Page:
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Cato – Part 10:

“Don’t even try to call for help,” Cato pressed the tip of his sword against the chest of the man who had opened the invisible door within the temple. It was the best he could think to say as the man looked like he was about to take a deep breath and yell, but it simply ended in a long, heavy sigh.


The man was short, balding, and wore the red robes that Cato had seen on the priests attempting to execute his brother earlier that day. There was something unsettling, however, in the way that the man just stood there, sunken eyes not acknowledging the blade threatening his life. He didn’t look worried. He looked surprised.

“They said you would come,” the man spoke in a grave, strained voice. He sounded a decade older than he looked. His eyes looked from Cato, then to Kyros, and then to Anica behind them, “You will find nothing out of the ordinary within the cellar, and I can assure you that the Watch will be here soon.”

Kyros laughed a little too loudly at that, “They’ll have a hell of a time getting in.”

“Indeed,” Anica concurred in such a way that, once again, indicated to Cato that she spoke Common perfectly fine. Cato was beginning to think he didn’t like her all that much. She hid too much for reasons he couldn’t comprehend and then played it off by trying to feign being a cute foreign girl. And she was very good at it.

Cato’s eyes looked beyond the man in front of him. A stone-walled, spiral staircase went down into faint torchlight. He couldn’t help but note that the stairwell went down to the right. The illusory wall had looked like a stairwell going down to the left, and there was no light coming up. Subtle, and probably very effective since, at cursory glance when walking into the temple’s main chamber, one would always see a stairwell down the corridor to the side.

That was when a realization hit Cato. His eyes narrowed and he carefully studied the man’s face for a reaction as he asked, “Why were you coming up?”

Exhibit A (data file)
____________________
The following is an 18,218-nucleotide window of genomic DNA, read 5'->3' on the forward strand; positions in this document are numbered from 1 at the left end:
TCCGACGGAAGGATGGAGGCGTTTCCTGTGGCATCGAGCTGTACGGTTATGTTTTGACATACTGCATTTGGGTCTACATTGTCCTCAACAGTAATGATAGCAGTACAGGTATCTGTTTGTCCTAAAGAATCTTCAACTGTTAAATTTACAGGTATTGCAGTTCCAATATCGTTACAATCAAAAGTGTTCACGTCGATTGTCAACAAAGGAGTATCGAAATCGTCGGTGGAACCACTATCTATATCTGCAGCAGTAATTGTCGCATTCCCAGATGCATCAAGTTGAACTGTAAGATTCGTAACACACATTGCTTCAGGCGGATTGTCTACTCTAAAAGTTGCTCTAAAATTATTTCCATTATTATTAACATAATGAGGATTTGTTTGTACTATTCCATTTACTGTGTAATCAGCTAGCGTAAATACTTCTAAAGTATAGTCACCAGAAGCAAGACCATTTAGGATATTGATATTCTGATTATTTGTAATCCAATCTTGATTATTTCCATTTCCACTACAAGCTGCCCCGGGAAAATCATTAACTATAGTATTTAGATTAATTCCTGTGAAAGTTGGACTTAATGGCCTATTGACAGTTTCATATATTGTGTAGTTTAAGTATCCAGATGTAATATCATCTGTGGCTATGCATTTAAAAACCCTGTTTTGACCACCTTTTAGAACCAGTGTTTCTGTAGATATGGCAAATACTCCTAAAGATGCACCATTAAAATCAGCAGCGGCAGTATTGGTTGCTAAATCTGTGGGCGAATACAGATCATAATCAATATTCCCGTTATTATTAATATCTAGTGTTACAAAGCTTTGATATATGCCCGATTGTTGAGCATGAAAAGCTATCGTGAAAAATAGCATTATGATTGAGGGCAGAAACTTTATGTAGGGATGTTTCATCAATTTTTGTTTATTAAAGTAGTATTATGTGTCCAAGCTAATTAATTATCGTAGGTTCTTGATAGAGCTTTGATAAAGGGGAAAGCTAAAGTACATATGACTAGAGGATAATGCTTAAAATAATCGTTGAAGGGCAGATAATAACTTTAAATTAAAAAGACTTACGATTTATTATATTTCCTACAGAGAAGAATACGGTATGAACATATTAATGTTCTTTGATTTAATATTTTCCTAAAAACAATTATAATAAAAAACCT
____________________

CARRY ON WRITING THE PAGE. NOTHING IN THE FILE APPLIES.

No one came out, Anica’s Dorae-Kos people had said. They only ever go in. But this man in red didn’t so much as blink at the question. His head simply tilted slightly to the side, studying Cato’s own face like a curious animal, “I was preparing tomorrow’s offering. Am I to sleep in the cellar all night?”

“No one comes out of this door,” Anica spoke the words slowly and deliberately, her feigned accent and trouble with Common almost entirely absent now. Was she nervous or was it something else?

But the man in red shook his head, “I’m afraid that is simply untrue, young lady.”

“Shut up,” tired of this, Cato cut the man off and nodded to the stairs, “Turn around and lead us down. Now.”

Though the older man did as he was told, after turning he gave Cato another sharp look from over his shoulder, “It is not ever good to threaten a Servant of the Gods.”

It took all of Cato’s sanity to fight back arguing that. This was not the time. In fact, they likely had very little time. Rollan was outside, yes, but he would only be able to guard the entrance for so long. They needed to get in, learn what they could, and then get out quickly. Letting this priest — if that was really what the older man was — stall them in argument and conversation would do no good.

Thankfully, neither Kyros nor Anica fell for that trap, either. Instead, they fell into step behind Cato as the four navigated the extremely narrow stairwell. It wound them around twice before depositing the group into a rather large, single room cellar. It looked like most cellars. Barrels lined one wall, crates in another. Food and wine most likely. There were wooden partitions that contained everything from more boxes to wooden desks. No windows at all meant that the only light came from torches at regular intervals along the walls, and it all surrounded a single, waist-high slab of marble in the center of the room.